## File: Roots-of-Polynomials-Examples.html

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 123456789101112131415161718192021222324252627282930313233343536373839404142434445464748495051525354555657585960616263646566676869707172737475767778798081828384858687888990919293949596979899100101102103104105106107108109110111112113114115116117118119120121122123124125126127128  GNU Scientific Library – Reference Manual: Roots of Polynomials Examples

6.6 Examples

To demonstrate the use of the general polynomial solver we will take the polynomial P(x) = x^5 - 1 which has the following roots,

1, e^{2\pi i /5}, e^{4\pi i /5}, e^{6\pi i /5}, e^{8\pi i /5}

The following program will find these roots.

#include <stdio.h> #include <gsl/gsl_poly.h>  int main (void) {   int i;   /* coefficients of P(x) =  -1 + x^5  */   double a[6] = { -1, 0, 0, 0, 0, 1 };     double z[10];    gsl_poly_complex_workspace * w        = gsl_poly_complex_workspace_alloc (6);      gsl_poly_complex_solve (a, 6, w, z);    gsl_poly_complex_workspace_free (w);    for (i = 0; i < 5; i++)     {       printf ("z%d = %+.18f %+.18f\n",                i, z[2*i], z[2*i+1]);     }    return 0; }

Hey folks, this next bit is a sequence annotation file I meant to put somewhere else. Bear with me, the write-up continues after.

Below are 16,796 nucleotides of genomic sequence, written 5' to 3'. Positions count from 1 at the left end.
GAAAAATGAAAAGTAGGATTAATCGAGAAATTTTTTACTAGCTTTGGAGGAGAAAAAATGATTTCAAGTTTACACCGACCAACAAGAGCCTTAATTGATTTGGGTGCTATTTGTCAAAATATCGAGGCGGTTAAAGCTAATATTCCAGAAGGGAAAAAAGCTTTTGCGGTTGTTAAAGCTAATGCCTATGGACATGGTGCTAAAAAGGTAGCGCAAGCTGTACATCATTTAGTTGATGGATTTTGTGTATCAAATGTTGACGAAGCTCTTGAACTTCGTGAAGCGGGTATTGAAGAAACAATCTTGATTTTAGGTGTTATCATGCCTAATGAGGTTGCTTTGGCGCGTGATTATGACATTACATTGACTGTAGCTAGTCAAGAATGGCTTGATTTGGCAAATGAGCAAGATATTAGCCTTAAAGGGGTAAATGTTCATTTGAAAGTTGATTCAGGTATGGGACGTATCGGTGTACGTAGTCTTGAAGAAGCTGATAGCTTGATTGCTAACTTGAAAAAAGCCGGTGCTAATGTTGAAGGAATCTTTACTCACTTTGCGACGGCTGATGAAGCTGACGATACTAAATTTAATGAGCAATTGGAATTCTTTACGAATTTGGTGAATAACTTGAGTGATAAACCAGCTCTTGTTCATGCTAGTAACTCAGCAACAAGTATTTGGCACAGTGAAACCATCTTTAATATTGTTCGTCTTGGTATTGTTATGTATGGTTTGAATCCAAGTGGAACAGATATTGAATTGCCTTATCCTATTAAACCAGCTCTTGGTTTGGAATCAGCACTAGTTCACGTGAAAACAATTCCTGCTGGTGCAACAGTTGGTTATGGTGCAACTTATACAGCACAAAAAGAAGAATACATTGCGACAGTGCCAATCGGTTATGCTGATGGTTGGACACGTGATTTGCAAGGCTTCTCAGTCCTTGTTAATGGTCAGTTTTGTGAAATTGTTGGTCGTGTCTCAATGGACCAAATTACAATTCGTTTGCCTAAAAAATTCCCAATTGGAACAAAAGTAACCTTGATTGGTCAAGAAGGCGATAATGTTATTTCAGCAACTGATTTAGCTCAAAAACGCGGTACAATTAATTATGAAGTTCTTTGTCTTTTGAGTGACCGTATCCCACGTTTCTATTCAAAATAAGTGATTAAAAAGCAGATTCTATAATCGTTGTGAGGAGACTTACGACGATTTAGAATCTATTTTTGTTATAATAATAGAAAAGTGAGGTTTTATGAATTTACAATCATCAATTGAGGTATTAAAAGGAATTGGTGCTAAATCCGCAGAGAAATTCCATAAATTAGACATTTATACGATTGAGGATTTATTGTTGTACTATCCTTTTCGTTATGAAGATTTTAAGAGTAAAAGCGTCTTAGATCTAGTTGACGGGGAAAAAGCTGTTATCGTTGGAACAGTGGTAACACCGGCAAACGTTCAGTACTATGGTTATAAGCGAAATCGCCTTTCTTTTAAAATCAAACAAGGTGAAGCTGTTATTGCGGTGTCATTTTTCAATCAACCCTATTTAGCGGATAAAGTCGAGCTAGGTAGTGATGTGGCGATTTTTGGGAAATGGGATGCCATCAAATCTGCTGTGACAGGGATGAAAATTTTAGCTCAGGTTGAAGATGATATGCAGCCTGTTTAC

The output of the program is,

\$ ./a.out
z0 = -0.809016994374947673 +0.587785252292473359 z1 = -0.809016994374947673 -0.587785252292473359 z2 = +0.309016994374947507 +0.951056516295152976 z3 = +0.309016994374947507 -0.951056516295152976 z4 = +0.999999999999999889 +0.000000000000000000

which agrees with the analytic result, z_n = \exp(2 \pi n i/5).